Monthly Archives: October 2017

The Pro-Homework Argument

The Effortful Educator, an 11th and 12th grade psychology teacher, outlines the research-based case…

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Bright Screens and Sleep

Here’s a handy review of the effects that bright computer and tablet screens have on sleep. (Hint: they’re not helping.) Author Viatcheslav Wlassoff concludes with a few simple hints on how to reduce the detrimental effects of screens on melatonin.

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5 Praises a Day

Back in May, a brief flurry of articles rose up (here, here, and here) around the “Five Praises a Day Campaign,” which encourages parents of 2- to 4-year-olds to praise their children more often. (The authors don’t claim that the

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Working Memory Cheat Sheet

I write a lot about working memory on this blog. If you’d like a quick overview of its characteristics and development, here’s a handy link.

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Technology in Schools: Beyond Anecdotes…

Because technology is everywhere, anecdotes about technology abound. Almost everyone in your school has opinions — strong opinions! — about the effect that technology has on learning. If we move past anecdotes, what does the research show? For all sorts

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MEDIA ADVISORY October 23, 2017 Contact: Kristin Dunay (781)-449-4010 x 104 [email protected] MERGING MINDS & TECHNOLOGY: TRANSFORM SCHOOLS WITH NEUROSCIENCE, ROBOTS, MAKERSPACES, AND VIRTUAL REALITY WHAT: Neuroscience and technology are merging to transform schools, eliminating rows of desks, teacher-centered instruction,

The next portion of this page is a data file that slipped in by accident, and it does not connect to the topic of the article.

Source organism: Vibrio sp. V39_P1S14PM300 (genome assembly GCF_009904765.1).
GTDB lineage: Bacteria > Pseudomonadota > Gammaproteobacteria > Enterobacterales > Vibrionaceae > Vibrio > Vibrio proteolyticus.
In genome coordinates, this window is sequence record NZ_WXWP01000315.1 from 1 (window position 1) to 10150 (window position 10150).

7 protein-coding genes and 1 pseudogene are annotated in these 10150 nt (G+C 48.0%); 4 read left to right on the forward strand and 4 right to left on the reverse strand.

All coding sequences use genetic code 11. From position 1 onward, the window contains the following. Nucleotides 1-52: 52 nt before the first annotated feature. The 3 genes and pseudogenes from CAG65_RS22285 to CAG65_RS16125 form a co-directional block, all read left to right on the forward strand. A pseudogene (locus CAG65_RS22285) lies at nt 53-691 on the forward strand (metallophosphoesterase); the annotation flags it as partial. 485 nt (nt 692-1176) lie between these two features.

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Against Empathy: The Case for Rational Compassion by Paul Bloom

“Empathy can motivate kindness to individuals that makes the world better.” Paul Bloom, the Brooks and Suzanne Ragen Professor of Psychology at Yale University, asserts this emphatically. Yet, Bloom makes a compelling case for reducing our reliance on empathy in

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Hands-on and Hands-off Learning

When we walk into a classroom, especially an early learning or elementary school one, manipulatives are almost always within reach. Look to your left, and notice the group of children spinning the hands on a pretend clock, trying to figure

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Distracted Mind Cover

Consider the Squirrel…

If you have a chance, I highly recommend reading The Distracted Mind — especially if you’ll be attending the upcoming conference. Authors Adam Gazzaley (a neuroscientist) and Larry D. Rosen (a psychologist) explain our current difficulties with attention by looking at — hold

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Action Video Games Harm the Hippocampus, Right?

Here’s a headline to get your attention: Action video games decrease gray matter, study finds. The article opens with this alarming sentence: “A new study suggests that playing action video games can be detrimental to the brain, reducing the amount of

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